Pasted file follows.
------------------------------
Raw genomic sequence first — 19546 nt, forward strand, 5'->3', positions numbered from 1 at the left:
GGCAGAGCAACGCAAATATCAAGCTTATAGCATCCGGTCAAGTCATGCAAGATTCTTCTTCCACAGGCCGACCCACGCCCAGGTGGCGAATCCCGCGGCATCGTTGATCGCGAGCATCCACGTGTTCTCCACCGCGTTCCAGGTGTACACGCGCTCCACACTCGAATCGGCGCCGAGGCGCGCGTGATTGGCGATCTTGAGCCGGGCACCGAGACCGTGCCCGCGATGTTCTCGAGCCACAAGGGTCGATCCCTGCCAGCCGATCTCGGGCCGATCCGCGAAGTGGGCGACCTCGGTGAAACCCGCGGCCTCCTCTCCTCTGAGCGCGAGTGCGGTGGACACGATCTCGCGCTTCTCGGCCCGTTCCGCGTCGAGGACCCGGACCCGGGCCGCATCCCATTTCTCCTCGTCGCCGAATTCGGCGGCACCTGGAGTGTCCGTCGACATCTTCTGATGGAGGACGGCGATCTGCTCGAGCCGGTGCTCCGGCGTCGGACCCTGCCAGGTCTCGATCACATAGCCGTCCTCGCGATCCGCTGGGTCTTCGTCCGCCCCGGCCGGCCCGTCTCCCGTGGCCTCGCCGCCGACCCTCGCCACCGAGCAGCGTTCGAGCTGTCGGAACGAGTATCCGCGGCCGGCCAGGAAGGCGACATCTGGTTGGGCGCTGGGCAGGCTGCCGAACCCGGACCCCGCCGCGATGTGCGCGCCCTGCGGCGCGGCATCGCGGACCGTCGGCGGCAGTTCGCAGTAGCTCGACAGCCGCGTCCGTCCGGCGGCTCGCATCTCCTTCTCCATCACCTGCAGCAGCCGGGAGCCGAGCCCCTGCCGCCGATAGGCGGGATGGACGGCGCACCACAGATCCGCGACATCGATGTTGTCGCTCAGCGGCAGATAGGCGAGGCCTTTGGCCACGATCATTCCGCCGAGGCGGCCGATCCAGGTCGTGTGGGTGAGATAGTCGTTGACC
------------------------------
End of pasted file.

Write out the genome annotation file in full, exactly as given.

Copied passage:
Raw genomic sequence first — 19546 nt, forward strand, 5'->3', positions numbered from 1 at the left:
GGCAGAGCAACGCAAATATCAAGCTTATAGCATCCGGTCAAGTCATGCAAGATTCTTCTTCCACAGGCCGACCCACGCCCAGGTGGCGAATCCCGCGGCATCGTTGATCGCGAGCATCCACGTGTTCTCCACCGCGTTCCAGGTGTACACGCGCTCCACACTCGAATCGGCGCCGAGGCGCGCGTGATTGGCGATCTTGAGCCGGGCACCGAGACCGTGCCCGCGATGTTCTCGAGCCACAAGGGTCGATCCCTGCCAGCCGATCTCGGGCCGATCCGCGAAGTGGGCGACCTCGGTGAAACCCGCGGCCTCCTCTCCTCTGAGCGCGAGTGCGGTGGACACGATCTCGCGCTTCTCGGCCCGTTCCGCGTCGAGGACCCGGACCCGGGCCGCATCCCATTTCTCCTCGTCGCCGAATTCGGCGGCACCTGGAGTGTCCGTCGACATCTTCTGATGGAGGACGGCGATCTGCTCGAGCCGGTGCTCCGGCGTCGGACCCTGCCAGGTCTCGATCACATAGCCGTCCTCGCGATCCGCTGGGTCTTCGTCCGCCCCGGCCGGCCCGTCTCCCGTGGCCTCGCCGCCGACCCTCGCCACCGAGCAGCGTTCGAGCTGTCGGAACGAGTATCCGCGGCCGGCCAGGAAGGCGACATCTGGTTGGGCGCTGGGCAGGCTGCCGAACCCGGACCCCGCCGCGATGTGCGCGCCCTGCGGCGCGGCATCGCGGACCGTCGGCGGCAGTTCGCAGTAGCTCGACAGCCGCGTCCGTCCGGCGGCTCGCATCTCCTTCTCCATCACCTGCAGCAGCCGGGAGCCGAGCCCCTGCCGCCGATAGGCGGGATGGACGGCGCACCACAGATCCGCGACATCGATGTTGTCGCTCAGCGGCAGATAGGCGAGGCCTTTGGCCACGATCATTCCGCCGAGGCGGCCGATCCAGGTCGTGTGGGTGAGATAGTCGTTGACC